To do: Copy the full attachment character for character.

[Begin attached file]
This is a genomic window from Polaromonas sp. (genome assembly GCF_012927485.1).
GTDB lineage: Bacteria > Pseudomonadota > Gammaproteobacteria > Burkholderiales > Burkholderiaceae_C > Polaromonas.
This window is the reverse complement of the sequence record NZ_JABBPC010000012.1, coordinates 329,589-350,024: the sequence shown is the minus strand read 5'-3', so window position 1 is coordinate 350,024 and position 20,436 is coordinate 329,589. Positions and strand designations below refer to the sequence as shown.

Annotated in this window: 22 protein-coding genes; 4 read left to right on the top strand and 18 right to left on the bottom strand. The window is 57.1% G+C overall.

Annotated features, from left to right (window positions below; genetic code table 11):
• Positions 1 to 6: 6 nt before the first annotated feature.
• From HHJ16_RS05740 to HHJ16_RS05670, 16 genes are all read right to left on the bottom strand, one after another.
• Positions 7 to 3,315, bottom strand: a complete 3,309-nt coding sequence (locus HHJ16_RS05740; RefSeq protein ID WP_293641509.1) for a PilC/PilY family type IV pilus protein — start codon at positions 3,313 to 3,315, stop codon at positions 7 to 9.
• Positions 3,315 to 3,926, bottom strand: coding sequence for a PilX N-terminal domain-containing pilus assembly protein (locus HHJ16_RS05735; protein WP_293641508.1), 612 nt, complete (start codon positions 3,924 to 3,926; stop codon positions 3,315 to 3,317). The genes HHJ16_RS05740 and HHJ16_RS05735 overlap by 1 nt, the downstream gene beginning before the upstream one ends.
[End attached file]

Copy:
This is a genomic window from Polaromonas sp. (genome assembly GCF_012927485.1).
GTDB lineage: Bacteria > Pseudomonadota > Gammaproteobacteria > Burkholderiales > Burkholderiaceae_C > Polaromonas.
This window is the reverse complement of the sequence record NZ_JABBPC010000012.1, coordinates 329,589-350,024: the sequence shown is the minus strand read 5'-3', so window position 1 is coordinate 350,024 and position 20,436 is coordinate 329,589. Positions and strand designations below refer to the sequence as shown.

Annotated in this window: 22 protein-coding genes; 4 read left to right on the top strand and 18 right to left on the bottom strand. The window is 57.1% G+C overall.

Annotated features, from left to right (window positions below; genetic code table 11):
• Positions 1 to 6: 6 nt before the first annotated feature.
• From HHJ16_RS05740 to HHJ16_RS05670, 16 genes are all read right to left on the bottom strand, one after another.
• Positions 7 to 3,315, bottom strand: a complete 3,309-nt coding sequence (locus HHJ16_RS05740; RefSeq protein ID WP_293641509.1) for a PilC/PilY family type IV pilus protein — start codon at positions 3,313 to 3,315, stop codon at positions 7 to 9.
• Positions 3,315 to 3,926, bottom strand: coding sequence for a PilX N-terminal domain-containing pilus assembly protein (locus HHJ16_RS05735; protein WP_293641508.1), 612 nt, complete (start codon positions 3,924 to 3,926; stop codon positions 3,315 to 3,317). The genes HHJ16_RS05740 and HHJ16_RS05735 overlap by 1 nt, the downstream gene beginning before the upstream one ends.